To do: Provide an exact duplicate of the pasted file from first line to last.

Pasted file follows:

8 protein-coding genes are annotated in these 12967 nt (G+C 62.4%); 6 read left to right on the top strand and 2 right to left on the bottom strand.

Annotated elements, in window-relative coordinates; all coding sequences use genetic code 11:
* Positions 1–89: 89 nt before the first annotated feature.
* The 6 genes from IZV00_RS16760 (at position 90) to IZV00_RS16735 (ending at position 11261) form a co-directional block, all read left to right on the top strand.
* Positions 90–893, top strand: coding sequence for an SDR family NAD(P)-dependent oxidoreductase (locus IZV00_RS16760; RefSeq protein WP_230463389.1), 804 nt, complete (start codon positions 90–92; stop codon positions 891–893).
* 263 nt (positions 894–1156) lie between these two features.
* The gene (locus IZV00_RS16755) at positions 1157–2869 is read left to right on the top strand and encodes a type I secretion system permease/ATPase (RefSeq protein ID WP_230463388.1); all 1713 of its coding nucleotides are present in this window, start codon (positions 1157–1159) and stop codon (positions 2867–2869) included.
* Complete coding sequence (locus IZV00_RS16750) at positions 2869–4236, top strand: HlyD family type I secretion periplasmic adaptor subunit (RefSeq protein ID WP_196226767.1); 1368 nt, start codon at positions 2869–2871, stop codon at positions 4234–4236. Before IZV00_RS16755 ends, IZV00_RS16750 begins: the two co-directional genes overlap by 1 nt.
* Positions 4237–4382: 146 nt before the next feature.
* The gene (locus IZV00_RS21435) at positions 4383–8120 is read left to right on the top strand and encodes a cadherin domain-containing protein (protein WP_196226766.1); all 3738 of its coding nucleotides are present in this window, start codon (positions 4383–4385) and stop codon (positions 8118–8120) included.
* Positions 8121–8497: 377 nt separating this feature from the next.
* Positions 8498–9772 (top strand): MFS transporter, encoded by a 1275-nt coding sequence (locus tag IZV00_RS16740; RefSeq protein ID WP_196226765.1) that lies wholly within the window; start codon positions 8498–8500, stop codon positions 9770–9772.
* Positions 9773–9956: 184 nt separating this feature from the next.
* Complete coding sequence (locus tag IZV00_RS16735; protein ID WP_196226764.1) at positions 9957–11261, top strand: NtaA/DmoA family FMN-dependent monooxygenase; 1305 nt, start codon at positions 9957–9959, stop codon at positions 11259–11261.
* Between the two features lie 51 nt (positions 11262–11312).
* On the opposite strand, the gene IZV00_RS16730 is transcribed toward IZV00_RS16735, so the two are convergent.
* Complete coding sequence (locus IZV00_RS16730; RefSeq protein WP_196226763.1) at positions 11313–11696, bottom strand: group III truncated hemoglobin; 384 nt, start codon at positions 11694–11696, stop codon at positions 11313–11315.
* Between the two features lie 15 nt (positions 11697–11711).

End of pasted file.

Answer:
8 protein-coding genes are annotated in these 12967 nt (G+C 62.4%); 6 read left to right on the top strand and 2 right to left on the bottom strand.

Annotated elements, in window-relative coordinates; all coding sequences use genetic code 11:
* Positions 1–89: 89 nt before the first annotated feature.
* The 6 genes from IZV00_RS16760 (at position 90) to IZV00_RS16735 (ending at position 11261) form a co-directional block, all read left to right on the top strand.
* Positions 90–893, top strand: coding sequence for an SDR family NAD(P)-dependent oxidoreductase (locus IZV00_RS16760; RefSeq protein WP_230463389.1), 804 nt, complete (start codon positions 90–92; stop codon positions 891–893).
* 263 nt (positions 894–1156) lie between these two features.
* The gene (locus IZV00_RS16755) at positions 1157–2869 is read left to right on the top strand and encodes a type I secretion system permease/ATPase (RefSeq protein ID WP_230463388.1); all 1713 of its coding nucleotides are present in this window, start codon (positions 1157–1159) and stop codon (positions 2867–2869) included.
* Complete coding sequence (locus IZV00_RS16750) at positions 2869–4236, top strand: HlyD family type I secretion periplasmic adaptor subunit (RefSeq protein ID WP_196226767.1); 1368 nt, start codon at positions 2869–2871, stop codon at positions 4234–4236. Before IZV00_RS16755 ends, IZV00_RS16750 begins: the two co-directional genes overlap by 1 nt.
* Positions 4237–4382: 146 nt before the next feature.
* The gene (locus IZV00_RS21435) at positions 4383–8120 is read left to right on the top strand and encodes a cadherin domain-containing protein (protein WP_196226766.1); all 3738 of its coding nucleotides are present in this window, start codon (positions 4383–4385) and stop codon (positions 8118–8120) included.
* Positions 8121–8497: 377 nt separating this feature from the next.
* Positions 8498–9772 (top strand): MFS transporter, encoded by a 1275-nt coding sequence (locus tag IZV00_RS16740; RefSeq protein ID WP_196226765.1) that lies wholly within the window; start codon positions 8498–8500, stop codon positions 9770–9772.
* Positions 9773–9956: 184 nt separating this feature from the next.
* Complete coding sequence (locus tag IZV00_RS16735; protein ID WP_196226764.1) at positions 9957–11261, top strand: NtaA/DmoA family FMN-dependent monooxygenase; 1305 nt, start codon at positions 9957–9959, stop codon at positions 11259–11261.
* Between the two features lie 51 nt (positions 11262–11312).
* On the opposite strand, the gene IZV00_RS16730 is transcribed toward IZV00_RS16735, so the two are convergent.
* Complete coding sequence (locus IZV00_RS16730; RefSeq protein WP_196226763.1) at positions 11313–11696, bottom strand: group III truncated hemoglobin; 384 nt, start codon at positions 11694–11696, stop codon at positions 11313–11315.
* Between the two features lie 15 nt (positions 11697–11711).